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Bird Flu - Archives


October 28th - November 1st, 2005

Private Eye

The latest issue of Private Eye magazine has just arrived, and it’s full of bird flu jokes. You’ll have to buy it to see most of them, but here’s one that’s online.

The cartoonist is Tony Husband, who has his own website here.
November 1st, 2005


Another Thai Case

A Thai woman is recovering after being stricken with bird flu, according to the country’s deputy public health minister. It is Thailand’s 20th confirmed case of human bird flu since the end of 2003, of whom 13 have died.

November 1st, 2005


Flu Shot Long Shots

Forbes magazine reports on four small biotech stocks that could soar in the event of a bird flu pandemic. They are AVI BioPharma, BioCryst Pharmaceuticals, Novavax and Sinovac Biotech.

November 1st, 2005


Gilead Sciences – Well Connected

US Defense Secretary Donald Rumsfeld’s holding of shares in Tamiflu developer Gilead Sciences has moved from the conspiracy websites to the mainstream, with a report by CNN. It notes that other “political heavyweights” also hold significant equity holdings in Gilead.


"I don't know of any biotech company that's so politically well-connected," says analyst Andrew McDonald of Think Equity Partners in San Francisco.


What's more, the federal government is emerging as one of the world's biggest customers for Tamiflu. In July, the Pentagon ordered $58 million worth of the treatment for U.S. troops around the world, and Congress is considering a multi-billion dollar purchase.

November 1st, 2005


Conspiracy Watch

Is avian flu another Pentagon hoax? asks a writer at the website of the Montreal-based Centre for Research on Globalisation, pointing to allegations that Defense Secretary Donald Rumsfeld is a major shareholder in Gilead Sciences, which developed the drug Tamiflu.


Against all scientific prudence and normal public health procedure, the world population is being whipped up into a fear frenzy by irresponsible public health officials from the US Administration to WHO to the United States Centers for Disease Control. They all warn about the imminent danger that a malicious viral strain might spread from infected birds, primarily in Vietnam and other Asian centers, to contaminate the entire human species in pandemic proportions….The Secretary of Defense, the man who allegedly supported the use of contrived intelligence to justify the war on Iraq, is now poised to reap huge gains for a flu panic his Administration has done everything it can to promote…. It would be useful to know whether the Pentagon’s successor to Douglas Feith’s Office of Special Plans developed the strategy of biowarfare behind the current Avian Flu panic. Perhaps some enterprising Congressional committee might look into the entire subject of plausible conflicts of interest regarding Secretary Rumsfeld. Rumsfeld stands to make a fortune on royalties as a panicked world population scrambles to buy a drug worthless in curing effects of alleged Avian Flu.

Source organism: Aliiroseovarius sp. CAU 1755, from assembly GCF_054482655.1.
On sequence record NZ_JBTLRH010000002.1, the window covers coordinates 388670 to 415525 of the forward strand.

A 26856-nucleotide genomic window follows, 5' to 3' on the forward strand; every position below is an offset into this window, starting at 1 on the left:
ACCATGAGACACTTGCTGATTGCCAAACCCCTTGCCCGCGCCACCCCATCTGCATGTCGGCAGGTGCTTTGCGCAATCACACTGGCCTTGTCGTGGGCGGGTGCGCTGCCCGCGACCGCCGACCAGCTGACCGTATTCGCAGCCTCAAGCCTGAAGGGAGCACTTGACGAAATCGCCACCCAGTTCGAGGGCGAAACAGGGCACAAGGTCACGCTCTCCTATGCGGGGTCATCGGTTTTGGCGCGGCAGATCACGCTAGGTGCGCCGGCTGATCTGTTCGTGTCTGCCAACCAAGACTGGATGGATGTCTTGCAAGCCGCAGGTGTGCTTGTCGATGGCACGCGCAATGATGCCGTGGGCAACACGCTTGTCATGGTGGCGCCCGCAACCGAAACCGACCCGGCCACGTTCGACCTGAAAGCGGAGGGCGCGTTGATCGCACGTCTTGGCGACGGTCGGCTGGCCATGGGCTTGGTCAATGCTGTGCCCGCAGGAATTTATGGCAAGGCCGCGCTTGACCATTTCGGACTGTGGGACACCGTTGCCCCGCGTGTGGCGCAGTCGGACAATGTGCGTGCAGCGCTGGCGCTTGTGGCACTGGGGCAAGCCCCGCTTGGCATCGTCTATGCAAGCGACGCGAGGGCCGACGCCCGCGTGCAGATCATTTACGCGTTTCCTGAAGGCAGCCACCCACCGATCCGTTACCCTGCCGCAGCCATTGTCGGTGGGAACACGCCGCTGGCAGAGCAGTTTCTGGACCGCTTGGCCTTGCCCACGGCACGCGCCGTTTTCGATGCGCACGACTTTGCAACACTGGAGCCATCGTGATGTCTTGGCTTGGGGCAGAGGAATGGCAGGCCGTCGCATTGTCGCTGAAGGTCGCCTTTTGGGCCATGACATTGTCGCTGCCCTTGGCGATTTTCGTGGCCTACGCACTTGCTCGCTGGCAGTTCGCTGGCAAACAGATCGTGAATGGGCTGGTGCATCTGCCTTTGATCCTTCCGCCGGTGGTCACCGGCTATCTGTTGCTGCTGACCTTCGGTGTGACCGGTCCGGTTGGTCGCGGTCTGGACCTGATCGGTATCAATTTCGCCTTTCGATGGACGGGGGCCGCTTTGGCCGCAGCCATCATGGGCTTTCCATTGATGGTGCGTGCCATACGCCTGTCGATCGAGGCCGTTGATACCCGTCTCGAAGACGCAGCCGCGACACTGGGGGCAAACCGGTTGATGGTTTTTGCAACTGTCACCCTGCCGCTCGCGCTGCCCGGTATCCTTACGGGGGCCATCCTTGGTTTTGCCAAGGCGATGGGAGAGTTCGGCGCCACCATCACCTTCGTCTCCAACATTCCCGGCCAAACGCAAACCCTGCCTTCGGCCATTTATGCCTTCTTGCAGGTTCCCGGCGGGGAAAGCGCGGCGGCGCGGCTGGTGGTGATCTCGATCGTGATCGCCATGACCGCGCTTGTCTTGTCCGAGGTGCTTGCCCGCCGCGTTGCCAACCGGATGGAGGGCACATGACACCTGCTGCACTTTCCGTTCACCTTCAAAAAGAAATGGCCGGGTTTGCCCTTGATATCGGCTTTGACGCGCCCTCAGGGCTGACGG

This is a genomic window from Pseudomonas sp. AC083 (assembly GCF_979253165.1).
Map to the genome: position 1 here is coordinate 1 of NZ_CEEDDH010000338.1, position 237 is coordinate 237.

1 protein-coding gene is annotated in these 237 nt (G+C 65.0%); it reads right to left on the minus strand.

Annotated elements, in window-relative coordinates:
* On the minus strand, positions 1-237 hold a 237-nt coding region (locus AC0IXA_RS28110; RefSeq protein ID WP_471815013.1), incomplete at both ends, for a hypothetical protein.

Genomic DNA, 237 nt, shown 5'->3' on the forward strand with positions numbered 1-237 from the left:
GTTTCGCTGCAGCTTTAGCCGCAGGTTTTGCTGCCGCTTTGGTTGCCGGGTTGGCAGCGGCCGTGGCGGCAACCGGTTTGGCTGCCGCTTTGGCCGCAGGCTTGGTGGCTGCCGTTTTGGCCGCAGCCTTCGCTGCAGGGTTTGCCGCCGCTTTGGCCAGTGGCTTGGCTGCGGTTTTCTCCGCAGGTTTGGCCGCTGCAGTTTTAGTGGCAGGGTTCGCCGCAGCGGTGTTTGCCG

October 31st, 2005


Ornithological Armageddon

Disaster experts from the Asia-Pacific region are meeting in Brisbane today to coordinate a response to any bird flu pandemic. However, the Australian Medical Association (AMA) is calling on delegates to the conference to act with caution. According to AMA president Mukesh Haikerwal, "From the evidence and the incidence of bird flu that is out there at the moment, it is probably a bit early and irresponsible to be talking of widespread doom, destruction and death. People need to be able to get on with their lives without the prospect of some sort of ornithological Armageddon creating fear in the community."

October 31st, 2005


More Flu in Russia reports new bird flu outbreaks in central Russia, although the strain of the virus has not been announced. According to the report, “so far, about 60 infected locations in Siberian, Urals and Central Russian regions have been detected. In about 100 locations, poultry was under suspicion of infection.”


The report added:


The Russian agriculture minister Aleksei Gordeyev said on Friday the Russian media was guilty of exaggerating bird flu scares. He said “this subject will be closed and forgotten in a week or two.” Earlier, eccentric Russian MP Aleksei Mitrofanov said that bird flu was invented by Americans who wanted to dominate the world’s poultry markets.

October 31st, 2005


Who Wants to See a Cute Movie about Chickens?

Disney is sending out chicken dolls to promote its new animated feature “Chicken Little,” which opens on Friday. But, with everyone talking about bird flu and infected chickens, former Time magazine correspondent Chris Taylor, at his Daily Blah blog, sees ironies:


There's the one Disney would probably prefer we consider -- that we're all Chicken Littles at the moment, running around screaming about a metaphorical sky falling (or, more literally, that a terrible pandemic will drop on wings from the sky).

But I prefer to savor the schadenfreude. Here's Disney hoping for a big holiday hit to save its moribund animation division, kicking into gear a marketing campaign that has been meticulously planned for years, ordering up thousands of these bobble-headed bird dolls from factories in China.

And what happens? All of a sudden, bird becomes a dirty word. Chicken becomes even dirtier. Chickens from Asia are practically obscene. It's the worst possible timing for the marketers at Disney, and the fear is spread so far and so worldwide there's nothing their campaign can do to combat it, not even with a blank checkbook. Who the hell wants to see a cute movie about chickens right now?

October 30th, 2005


Is Africa Next?

The coming few weeks will be critical, as millions of birds engage in their annual migration from Europe and Eastern Asia to Southern Africa. The Australian Broadcasting Corporation quotes the Food and Agriculture Organisation’s Chief Veterinarian Dr Joseph Domenech, as stating about bird flu:


It will arrive in Africa in the following weeks, particularly eastern Africa, sub-Saharan Africa. And the concern is that the veterinary services and the farmer systems are not in a good position to detect immediately, it will spread to domestic poultry farms.